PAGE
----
Purpose: The results of percutaneous transluminal angioplasty (PTA) of the subclavian artery in nonspecific aortoarteritis (Takayasu disease) are analyzed.
Patients and methods: Twenty-four patients (15 men, nine women; age range, 18-47 years; mean, 37.1 years) with occlusive disease in 26 subclavian arteries, had symptoms due to vertebrobasilar insufficiency, upper limb claudication, or both. Aortography revealed stenosis in 19 arteries and occlusion in seven. The lesions were focal in 14 arteries (< 3 cm) and extensive in 12. Associated lesions involved the brachiocephalic artery in three patients, carotid arteries in five patients, and renal arteries in five patients.
Results: Initial technical and clinical success was achieved in 21 of 26 arteries (81%, 17 of 19 stenoses and four of seven occlusions). The maximum follow-up was 82 months (mean, 26 months), during which time restenosis occurred in six arteries, all of which had extensive lesions. The cumulative primary, secondary, and overall patencies were 64%, 82%, and 65%, respectively, as analyzed by means of the life-table method. The cumulative patencies for short- and long-segment lesions were 100% and 50%, respectively (P = .0113). Minor complications were observed in four of 26 procedures (15%) and included vasospasm (three patients) and transient loss of consciousness (one patient). There were no major complications.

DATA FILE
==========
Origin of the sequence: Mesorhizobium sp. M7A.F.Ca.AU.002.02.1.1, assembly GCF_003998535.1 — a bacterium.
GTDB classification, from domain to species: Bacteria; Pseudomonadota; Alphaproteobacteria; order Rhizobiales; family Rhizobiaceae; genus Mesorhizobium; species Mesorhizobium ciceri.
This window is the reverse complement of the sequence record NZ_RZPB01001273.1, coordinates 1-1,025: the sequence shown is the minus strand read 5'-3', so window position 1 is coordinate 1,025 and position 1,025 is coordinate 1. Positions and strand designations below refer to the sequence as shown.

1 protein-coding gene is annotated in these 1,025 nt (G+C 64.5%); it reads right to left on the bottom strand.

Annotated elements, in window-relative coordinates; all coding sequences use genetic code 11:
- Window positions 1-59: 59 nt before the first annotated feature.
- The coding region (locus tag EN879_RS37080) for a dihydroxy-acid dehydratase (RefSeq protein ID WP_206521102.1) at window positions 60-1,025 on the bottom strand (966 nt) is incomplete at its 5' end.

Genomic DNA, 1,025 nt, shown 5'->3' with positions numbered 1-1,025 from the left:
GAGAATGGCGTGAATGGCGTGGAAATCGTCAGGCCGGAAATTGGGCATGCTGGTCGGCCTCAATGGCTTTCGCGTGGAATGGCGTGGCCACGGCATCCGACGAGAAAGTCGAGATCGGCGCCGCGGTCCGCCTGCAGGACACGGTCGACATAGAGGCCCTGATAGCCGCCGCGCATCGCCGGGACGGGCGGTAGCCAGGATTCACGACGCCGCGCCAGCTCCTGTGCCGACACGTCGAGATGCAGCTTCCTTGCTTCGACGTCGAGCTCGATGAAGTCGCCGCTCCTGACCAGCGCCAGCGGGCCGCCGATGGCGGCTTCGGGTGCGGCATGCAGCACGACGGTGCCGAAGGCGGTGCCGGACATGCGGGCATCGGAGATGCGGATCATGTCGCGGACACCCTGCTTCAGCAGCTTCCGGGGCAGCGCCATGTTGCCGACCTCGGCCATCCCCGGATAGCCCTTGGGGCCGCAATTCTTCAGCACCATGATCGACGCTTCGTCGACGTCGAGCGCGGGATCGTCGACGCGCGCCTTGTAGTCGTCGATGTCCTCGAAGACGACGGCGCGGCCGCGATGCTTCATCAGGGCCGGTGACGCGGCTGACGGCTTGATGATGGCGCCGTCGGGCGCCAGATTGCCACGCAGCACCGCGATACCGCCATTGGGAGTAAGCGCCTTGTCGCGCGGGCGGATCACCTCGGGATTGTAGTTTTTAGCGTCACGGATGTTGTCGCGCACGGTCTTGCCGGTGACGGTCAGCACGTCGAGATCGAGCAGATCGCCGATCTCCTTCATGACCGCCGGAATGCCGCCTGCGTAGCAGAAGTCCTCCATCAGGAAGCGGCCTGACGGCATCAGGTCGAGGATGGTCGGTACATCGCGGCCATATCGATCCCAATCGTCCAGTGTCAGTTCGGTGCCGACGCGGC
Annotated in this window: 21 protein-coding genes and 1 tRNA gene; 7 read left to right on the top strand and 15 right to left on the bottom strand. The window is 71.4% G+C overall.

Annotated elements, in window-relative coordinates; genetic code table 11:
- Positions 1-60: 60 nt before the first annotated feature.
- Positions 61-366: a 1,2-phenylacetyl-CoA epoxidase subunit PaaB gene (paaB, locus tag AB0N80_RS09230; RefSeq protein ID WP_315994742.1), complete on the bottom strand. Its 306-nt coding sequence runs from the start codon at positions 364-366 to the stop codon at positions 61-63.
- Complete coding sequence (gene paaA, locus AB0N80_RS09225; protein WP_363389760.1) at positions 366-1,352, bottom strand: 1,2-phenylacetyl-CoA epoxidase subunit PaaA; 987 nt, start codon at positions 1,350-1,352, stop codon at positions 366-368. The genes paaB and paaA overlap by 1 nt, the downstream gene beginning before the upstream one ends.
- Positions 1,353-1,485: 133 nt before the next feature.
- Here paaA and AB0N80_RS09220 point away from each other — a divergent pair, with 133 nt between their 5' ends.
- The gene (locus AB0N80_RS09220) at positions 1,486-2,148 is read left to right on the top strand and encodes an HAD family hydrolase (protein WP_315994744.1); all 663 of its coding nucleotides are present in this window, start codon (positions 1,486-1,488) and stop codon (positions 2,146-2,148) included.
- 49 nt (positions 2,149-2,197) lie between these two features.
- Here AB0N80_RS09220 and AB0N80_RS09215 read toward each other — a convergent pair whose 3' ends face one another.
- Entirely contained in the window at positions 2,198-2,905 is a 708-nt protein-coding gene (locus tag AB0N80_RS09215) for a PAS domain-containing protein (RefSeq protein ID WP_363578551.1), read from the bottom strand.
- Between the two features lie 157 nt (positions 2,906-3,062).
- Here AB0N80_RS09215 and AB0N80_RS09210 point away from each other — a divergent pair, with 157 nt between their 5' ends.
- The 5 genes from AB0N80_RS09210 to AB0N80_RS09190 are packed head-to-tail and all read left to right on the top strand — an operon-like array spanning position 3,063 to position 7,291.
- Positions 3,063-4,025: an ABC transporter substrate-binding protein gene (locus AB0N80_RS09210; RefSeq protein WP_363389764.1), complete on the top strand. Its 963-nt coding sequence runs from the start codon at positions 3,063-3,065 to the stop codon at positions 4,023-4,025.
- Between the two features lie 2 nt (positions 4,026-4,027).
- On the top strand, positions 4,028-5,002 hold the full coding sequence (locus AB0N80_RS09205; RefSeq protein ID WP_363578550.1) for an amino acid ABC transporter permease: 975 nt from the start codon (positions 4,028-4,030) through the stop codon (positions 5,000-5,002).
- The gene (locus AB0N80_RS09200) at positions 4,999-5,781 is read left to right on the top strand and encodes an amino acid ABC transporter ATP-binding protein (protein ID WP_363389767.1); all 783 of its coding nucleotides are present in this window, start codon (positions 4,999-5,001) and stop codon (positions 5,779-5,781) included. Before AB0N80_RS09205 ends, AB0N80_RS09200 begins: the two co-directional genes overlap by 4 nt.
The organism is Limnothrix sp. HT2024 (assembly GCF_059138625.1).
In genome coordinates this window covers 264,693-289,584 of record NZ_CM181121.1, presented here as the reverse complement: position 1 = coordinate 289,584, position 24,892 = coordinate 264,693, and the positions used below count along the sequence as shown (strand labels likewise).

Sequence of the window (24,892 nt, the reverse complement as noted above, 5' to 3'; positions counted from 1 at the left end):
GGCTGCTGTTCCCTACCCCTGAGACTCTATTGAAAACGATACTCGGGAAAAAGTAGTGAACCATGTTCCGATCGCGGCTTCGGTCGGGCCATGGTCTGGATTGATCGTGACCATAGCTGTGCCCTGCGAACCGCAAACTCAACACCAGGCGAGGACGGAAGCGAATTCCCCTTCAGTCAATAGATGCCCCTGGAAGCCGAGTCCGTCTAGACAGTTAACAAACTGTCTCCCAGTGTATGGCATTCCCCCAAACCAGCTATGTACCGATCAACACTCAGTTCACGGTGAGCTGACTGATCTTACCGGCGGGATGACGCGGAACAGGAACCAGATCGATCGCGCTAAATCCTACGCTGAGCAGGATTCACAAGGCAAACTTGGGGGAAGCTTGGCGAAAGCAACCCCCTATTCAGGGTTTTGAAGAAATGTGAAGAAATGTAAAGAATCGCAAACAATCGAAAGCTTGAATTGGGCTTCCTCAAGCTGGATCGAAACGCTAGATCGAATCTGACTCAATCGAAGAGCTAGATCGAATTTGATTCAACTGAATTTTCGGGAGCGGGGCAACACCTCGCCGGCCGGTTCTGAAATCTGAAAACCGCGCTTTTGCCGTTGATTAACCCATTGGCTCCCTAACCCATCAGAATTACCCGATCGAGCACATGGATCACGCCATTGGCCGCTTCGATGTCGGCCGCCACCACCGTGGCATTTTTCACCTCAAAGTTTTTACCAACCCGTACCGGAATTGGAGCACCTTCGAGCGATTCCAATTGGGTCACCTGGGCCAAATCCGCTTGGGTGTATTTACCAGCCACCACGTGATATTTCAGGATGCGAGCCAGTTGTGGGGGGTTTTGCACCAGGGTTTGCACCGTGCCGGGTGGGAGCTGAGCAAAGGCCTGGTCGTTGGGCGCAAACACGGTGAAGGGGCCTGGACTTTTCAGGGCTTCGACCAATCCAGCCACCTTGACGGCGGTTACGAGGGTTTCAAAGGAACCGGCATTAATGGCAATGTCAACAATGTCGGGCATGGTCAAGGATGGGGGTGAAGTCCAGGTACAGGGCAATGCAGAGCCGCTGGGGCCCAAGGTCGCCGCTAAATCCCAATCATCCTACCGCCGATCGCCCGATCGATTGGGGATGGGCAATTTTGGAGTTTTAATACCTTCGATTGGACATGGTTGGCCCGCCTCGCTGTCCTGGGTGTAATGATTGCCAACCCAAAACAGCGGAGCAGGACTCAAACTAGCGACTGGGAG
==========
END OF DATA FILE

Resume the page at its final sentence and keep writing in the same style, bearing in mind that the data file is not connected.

Conclusions: PTA is useful for treatment of occlusive disease of the subclavian artery in nonspecific aortoarteritis. The procedure is simple and associated with minimal morbidity. Long-term results are excellent in focal lesions but are less durable in the presence of more extensive disease.